Vole abundance and reindeer carcasses determine breeding activity of Arctic foxes in low Arctic Yamal, Russia.
    BMC Ecol 2017 09 16;17(1):32. Epub 2017 Sep 16.
    Arctic Research Station of Institute of Plant and Animal Ecology, Ural Branch, Russian Academy of Sciences, 629400, Zelenaya Gorka Str., 21, Labytnangi, Russia.
    Background: High latitude ecosystems are at present changing rapidly under the influence of climate warming, and specialized Arctic species at the southern margin of the Arctic may be particularly affected. The Arctic fox (Vulpes lagopus), a small mammalian predator endemic to northern tundra areas, is able to exploit different resources in the context of varying tundra ecosystems. Although generally widespread, it is critically endangered in subarctic Fennoscandia, where a fading out of the characteristic lemming cycles and competition with abundant red foxes have been identified as main threats. Read More

    Environmental drivers of Ixodes ricinus abundance in forest fragments of rural European landscapes.
    BMC Ecol 2017 09 6;17(1):31. Epub 2017 Sep 6.
    Geobotany, Faculty of Biology, University of Freiburg, Schänzlestr. 1, 79104, Freiburg, Germany.
    Background: The castor bean tick (Ixodes ricinus) transmits infectious diseases such as Lyme borreliosis, which constitutes an important ecosystem disservice. Despite many local studies, a comprehensive understanding of the key drivers of tick abundance at the continental scale is still lacking. We analyze a large set of environmental factors as potential drivers of I. Read More

    Hair cortisol concentrations correlate negatively with survival in a wild primate population.
    BMC Ecol 2017 09 1;17(1):30. Epub 2017 Sep 1.
    Department of Sociobiology/Anthropology, Georg-August University of Göttingen, Kellnerweg 6, 37077, Göttingen, Germany.
    Background: Glucocorticoid hormones are known to play a key role in mediating a cascade of physiological responses to social and ecological stressors and can therefore influence animals' behaviour and ultimately fitness. Yet, how glucocorticoid levels are associated with reproductive success or survival in a natural setting has received little empirical attention so far. Here, we examined links between survival and levels of glucocorticoid in a small, short-lived primate, the grey mouse lemur (Microcebus murinus), using for the first time an indicator of long-term stress load (hair cortisol concentration). Read More

    BMC ecology image competition 2017: the winning images.
    BMC Ecol 2017 08 18;17(1):28. Epub 2017 Aug 18.
    UFZ Centre for Environmental Research, Leipzig, Germany.
    For the fifth year, BMC Ecology is proud to present the winning images from our annual image competition. The 2017 edition received entries by talented shutterbug-ecologists from across the world, showcasing research that is increasing our understanding of ecosystems worldwide and the beauty and diversity of life on our planet. In this editorial we showcase the winning images, as chosen by our Editorial Board and guest judge Chris Darimont, as well as our selection of highly commended images. Read More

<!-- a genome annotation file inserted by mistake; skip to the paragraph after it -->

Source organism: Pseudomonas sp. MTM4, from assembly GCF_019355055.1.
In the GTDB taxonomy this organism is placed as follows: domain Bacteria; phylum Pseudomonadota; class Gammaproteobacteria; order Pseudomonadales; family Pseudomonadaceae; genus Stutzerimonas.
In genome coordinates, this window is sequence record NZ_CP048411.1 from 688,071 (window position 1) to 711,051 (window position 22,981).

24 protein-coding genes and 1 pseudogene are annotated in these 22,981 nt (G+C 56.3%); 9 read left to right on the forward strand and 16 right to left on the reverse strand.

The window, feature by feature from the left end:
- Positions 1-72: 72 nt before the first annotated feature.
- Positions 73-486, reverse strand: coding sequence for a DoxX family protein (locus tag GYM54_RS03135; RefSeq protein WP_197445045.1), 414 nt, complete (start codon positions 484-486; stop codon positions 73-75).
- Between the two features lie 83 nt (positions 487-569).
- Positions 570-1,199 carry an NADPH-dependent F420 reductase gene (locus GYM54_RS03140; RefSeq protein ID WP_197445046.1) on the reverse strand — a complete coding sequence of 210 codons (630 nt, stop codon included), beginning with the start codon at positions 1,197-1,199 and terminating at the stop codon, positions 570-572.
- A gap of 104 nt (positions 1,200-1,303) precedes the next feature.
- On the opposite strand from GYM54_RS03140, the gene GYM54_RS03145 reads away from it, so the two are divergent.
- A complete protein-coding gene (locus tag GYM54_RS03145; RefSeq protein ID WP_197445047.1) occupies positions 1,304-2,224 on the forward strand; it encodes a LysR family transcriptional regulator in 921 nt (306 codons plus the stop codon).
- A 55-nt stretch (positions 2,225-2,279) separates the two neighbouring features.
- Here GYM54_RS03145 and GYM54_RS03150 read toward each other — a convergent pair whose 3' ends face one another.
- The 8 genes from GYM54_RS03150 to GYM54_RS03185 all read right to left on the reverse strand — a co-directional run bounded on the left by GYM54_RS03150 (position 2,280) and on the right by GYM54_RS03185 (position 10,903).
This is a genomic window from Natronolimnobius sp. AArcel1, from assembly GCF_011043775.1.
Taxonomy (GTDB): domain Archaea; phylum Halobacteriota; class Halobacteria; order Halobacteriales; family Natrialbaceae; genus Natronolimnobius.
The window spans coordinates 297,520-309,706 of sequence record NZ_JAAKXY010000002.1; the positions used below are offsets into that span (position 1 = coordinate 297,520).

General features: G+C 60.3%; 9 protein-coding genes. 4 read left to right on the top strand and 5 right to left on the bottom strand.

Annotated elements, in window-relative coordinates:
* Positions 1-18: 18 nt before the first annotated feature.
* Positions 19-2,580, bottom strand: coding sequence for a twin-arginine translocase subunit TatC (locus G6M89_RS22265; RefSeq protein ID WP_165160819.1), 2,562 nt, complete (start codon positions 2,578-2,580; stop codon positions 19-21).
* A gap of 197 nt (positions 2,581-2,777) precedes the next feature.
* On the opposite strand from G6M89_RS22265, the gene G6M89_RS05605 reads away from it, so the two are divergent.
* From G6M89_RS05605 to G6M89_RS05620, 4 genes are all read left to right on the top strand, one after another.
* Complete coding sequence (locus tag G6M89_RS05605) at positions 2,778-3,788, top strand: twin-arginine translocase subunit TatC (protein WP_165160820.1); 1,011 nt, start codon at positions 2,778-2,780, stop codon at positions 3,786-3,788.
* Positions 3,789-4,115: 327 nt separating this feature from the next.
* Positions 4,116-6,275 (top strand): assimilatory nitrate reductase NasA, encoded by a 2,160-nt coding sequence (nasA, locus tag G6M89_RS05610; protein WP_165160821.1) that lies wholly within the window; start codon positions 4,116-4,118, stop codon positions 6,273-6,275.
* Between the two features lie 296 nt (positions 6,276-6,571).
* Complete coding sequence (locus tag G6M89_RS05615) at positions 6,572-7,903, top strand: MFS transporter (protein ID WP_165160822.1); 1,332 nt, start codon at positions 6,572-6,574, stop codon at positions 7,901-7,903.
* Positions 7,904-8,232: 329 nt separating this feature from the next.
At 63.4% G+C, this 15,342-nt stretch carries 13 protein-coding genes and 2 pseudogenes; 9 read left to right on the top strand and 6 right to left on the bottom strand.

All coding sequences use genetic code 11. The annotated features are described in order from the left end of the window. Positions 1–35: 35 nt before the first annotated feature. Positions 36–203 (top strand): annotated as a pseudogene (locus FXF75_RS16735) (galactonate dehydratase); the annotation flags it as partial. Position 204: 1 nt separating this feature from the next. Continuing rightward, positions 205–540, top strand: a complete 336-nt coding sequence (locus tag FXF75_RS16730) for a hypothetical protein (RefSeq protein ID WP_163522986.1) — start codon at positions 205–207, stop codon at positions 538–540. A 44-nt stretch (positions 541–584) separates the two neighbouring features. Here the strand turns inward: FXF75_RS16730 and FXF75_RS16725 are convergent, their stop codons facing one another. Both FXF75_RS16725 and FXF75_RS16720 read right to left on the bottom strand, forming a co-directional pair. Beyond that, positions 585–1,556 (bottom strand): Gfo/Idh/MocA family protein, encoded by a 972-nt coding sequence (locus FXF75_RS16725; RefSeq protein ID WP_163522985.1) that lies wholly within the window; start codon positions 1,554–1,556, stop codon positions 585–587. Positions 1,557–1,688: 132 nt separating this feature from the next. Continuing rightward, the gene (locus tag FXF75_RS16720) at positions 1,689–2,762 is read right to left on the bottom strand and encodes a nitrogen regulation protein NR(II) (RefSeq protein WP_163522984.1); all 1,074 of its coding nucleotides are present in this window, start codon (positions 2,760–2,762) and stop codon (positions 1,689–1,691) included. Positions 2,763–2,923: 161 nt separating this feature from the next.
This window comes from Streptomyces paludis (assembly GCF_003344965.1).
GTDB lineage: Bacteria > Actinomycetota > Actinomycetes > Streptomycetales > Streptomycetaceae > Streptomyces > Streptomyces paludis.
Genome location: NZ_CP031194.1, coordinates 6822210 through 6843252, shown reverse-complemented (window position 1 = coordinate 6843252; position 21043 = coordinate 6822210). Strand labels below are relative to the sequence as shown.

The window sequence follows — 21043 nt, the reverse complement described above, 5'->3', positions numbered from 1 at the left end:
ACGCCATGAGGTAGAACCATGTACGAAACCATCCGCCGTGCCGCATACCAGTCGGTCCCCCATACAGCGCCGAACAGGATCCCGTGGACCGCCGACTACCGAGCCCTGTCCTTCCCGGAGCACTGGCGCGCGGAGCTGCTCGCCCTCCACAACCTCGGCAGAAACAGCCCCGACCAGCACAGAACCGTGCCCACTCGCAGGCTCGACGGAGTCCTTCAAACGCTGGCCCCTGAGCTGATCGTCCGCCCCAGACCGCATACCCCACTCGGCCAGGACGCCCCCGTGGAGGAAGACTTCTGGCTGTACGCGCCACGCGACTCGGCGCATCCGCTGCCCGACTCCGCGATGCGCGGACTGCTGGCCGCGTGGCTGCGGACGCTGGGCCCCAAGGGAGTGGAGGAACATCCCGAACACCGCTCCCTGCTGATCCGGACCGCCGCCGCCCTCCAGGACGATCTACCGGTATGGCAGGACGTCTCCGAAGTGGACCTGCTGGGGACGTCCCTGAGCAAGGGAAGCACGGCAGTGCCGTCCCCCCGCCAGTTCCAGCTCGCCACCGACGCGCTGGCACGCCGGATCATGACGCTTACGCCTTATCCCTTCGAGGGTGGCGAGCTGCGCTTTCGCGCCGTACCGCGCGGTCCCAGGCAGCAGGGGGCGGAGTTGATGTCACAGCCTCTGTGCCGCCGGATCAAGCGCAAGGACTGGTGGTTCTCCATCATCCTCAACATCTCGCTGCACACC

Wind conditions on migration influence the annual survival of a neotropical migrant, the western yellow-breasted chat (Icteria virens auricollis).
    BMC Ecol 2017 08 10;17(1):29. Epub 2017 Aug 10.
    Department of Biological Sciences, Center for Wildlife Ecology, Simon Fraser University, Burnaby, BC, Canada.
    Background: Long-distance migratory birds in North America have undergone precipitous declines over the past half-century. Although the trend is clear, for many migrating species underpinning the exact causes poses a challenge to conservation due to the numerous stressors that they encounter. Climate conditions during all phases of their annual cycle can have important consequences for their survival. Read More

    Diet segregation in American bison (Bison bison) of Yellowstone National Park (Wyoming, USA).
    BMC Ecol 2017 07 14;17(1):27. Epub 2017 Jul 14.
    Department of Ecology and Evolutionary Biology, University of Michigan, 1109 Geddes Avenue, Ann Arbor, MI, 48109-1079, USA.
    Background: Body size is a major factor in the nutritional ecology of ruminant mammals. Females, due to their smaller size and smaller rumen, have more rapid food-passage times than males and thereby require higher quality forage. Males are more efficient at converting high-fiber forage into usable energy and thus, are more concerned with quantity. Read More

    Evidence of indirect symbiont conferred protection against the predatory lady beetle Harmonia axyridis in the pea aphid.
    BMC Ecol 2017 07 11;17(1):26. Epub 2017 Jul 11.
    University of Vermont, Larner College of Medicine, 89 Beaumont Ave, Burlington, VT, 05405, USA.